If you have anger issues, are impulsive, short tempered, have a lot of regrets, and treat people badly, you can combat this problem by facing your fears. The ego thrives on fear. Behind fear is the feeling of vulnerability. However, we can only allow ourselves to be vulnerable when we feel safe and secure. If you have issues with your ego, you need to figure out what’s triggering you to go into fight-or-flight mode. If you’re constantly feeling threatened, ask yourself why. Then start to reprogram your mind by visualizing yourself in a safe and secure place.

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The ego is a primordial part of the self. Many behaviors that are associated with the ego are instinctual and thus difficult to control. Ego destroying may be virtually impossible; however, the ego can be tamed by mastering these eight life-changing tips.

Featured photo credit: Ego Destroying via dreamstime.com

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The Gentle Art of Saying No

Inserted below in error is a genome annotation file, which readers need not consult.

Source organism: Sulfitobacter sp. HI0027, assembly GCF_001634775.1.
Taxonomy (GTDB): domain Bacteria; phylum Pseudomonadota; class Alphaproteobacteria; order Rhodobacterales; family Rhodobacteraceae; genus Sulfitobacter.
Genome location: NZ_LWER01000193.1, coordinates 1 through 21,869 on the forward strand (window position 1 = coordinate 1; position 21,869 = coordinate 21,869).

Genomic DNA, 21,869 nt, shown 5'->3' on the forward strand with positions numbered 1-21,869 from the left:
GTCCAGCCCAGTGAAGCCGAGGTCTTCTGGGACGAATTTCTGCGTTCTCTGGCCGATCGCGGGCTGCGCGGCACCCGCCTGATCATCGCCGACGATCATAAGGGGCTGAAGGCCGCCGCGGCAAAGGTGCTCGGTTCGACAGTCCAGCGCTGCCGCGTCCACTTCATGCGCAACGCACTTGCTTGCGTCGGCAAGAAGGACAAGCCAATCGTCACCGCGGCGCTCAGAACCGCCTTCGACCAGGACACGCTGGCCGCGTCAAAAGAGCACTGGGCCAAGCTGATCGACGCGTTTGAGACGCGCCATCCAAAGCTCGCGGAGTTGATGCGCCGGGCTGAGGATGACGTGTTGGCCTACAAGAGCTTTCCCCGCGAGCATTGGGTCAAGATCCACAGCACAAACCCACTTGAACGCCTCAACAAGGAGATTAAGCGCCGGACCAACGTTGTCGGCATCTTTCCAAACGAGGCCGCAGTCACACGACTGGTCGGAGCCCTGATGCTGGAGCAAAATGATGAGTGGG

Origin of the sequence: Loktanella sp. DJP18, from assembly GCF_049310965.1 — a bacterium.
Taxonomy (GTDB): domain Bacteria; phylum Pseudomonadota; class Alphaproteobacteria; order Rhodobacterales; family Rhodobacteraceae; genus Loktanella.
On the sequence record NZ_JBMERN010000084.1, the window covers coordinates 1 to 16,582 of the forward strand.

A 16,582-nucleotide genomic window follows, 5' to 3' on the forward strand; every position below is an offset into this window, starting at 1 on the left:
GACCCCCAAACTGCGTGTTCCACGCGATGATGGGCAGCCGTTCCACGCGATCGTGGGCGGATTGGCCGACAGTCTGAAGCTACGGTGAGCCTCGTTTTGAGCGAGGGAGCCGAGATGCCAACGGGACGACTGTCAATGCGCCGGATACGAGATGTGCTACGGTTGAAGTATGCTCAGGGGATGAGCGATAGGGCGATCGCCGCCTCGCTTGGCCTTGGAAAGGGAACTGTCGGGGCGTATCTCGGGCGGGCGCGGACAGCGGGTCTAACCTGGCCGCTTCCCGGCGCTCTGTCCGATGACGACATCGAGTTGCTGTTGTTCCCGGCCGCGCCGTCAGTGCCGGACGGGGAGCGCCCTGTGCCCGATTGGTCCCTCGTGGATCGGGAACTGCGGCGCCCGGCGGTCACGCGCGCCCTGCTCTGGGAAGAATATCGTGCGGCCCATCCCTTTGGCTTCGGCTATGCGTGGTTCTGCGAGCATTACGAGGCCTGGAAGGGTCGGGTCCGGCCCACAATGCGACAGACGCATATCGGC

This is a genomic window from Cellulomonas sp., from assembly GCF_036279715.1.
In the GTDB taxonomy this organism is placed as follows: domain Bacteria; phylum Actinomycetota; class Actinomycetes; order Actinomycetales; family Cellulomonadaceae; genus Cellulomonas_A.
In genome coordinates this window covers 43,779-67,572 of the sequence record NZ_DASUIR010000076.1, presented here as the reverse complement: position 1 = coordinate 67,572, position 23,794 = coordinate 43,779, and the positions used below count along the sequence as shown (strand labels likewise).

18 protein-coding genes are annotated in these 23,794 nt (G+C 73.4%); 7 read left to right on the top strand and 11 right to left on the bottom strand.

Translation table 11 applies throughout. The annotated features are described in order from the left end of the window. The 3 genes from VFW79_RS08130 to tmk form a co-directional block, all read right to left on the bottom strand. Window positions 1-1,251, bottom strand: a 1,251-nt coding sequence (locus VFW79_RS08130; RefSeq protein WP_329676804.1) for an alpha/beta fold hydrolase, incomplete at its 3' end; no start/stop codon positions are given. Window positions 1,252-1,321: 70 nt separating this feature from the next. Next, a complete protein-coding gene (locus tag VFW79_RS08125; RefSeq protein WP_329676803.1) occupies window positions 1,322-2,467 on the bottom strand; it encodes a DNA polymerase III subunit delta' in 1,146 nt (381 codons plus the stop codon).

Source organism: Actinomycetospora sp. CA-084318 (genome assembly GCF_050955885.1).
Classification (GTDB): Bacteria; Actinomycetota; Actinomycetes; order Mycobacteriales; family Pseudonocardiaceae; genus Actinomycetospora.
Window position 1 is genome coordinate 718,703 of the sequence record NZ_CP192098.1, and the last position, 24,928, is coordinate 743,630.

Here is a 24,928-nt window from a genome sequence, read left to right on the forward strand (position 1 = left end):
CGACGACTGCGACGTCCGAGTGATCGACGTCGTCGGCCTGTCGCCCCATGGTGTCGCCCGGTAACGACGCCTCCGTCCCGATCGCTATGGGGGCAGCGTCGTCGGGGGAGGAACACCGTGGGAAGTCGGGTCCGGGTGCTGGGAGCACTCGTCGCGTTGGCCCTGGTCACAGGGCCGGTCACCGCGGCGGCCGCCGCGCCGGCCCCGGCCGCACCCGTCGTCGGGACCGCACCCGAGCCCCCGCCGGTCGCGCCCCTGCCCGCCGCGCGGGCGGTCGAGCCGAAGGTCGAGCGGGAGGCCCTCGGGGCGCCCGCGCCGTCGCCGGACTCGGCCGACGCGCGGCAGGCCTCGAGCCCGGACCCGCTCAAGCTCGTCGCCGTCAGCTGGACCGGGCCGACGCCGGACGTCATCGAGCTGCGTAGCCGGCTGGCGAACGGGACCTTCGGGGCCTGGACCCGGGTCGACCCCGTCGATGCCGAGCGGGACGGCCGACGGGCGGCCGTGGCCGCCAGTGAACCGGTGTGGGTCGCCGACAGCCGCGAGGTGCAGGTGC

The Gentle Art of Saying No

No!

It’s a simple fact that you can never be productive if you take on too many commitments — you simply spread yourself too thin and will not be able to get anything done, at least not well or on time.

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But requests for your time are coming in all the time — through phone, email, IM or in person. To stay productive, and minimize stress, you have to learn the Gentle Art of Saying No — an art that many people have problems with.

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What’s so hard about saying no? Well, to start with, it can hurt, anger or disappoint the person you’re saying “no” to, and that’s not usually a fun task. Second, if you hope to work with that person in the future, you’ll want to continue to have a good relationship with that person, and saying “no” in the wrong way can jeopardize that.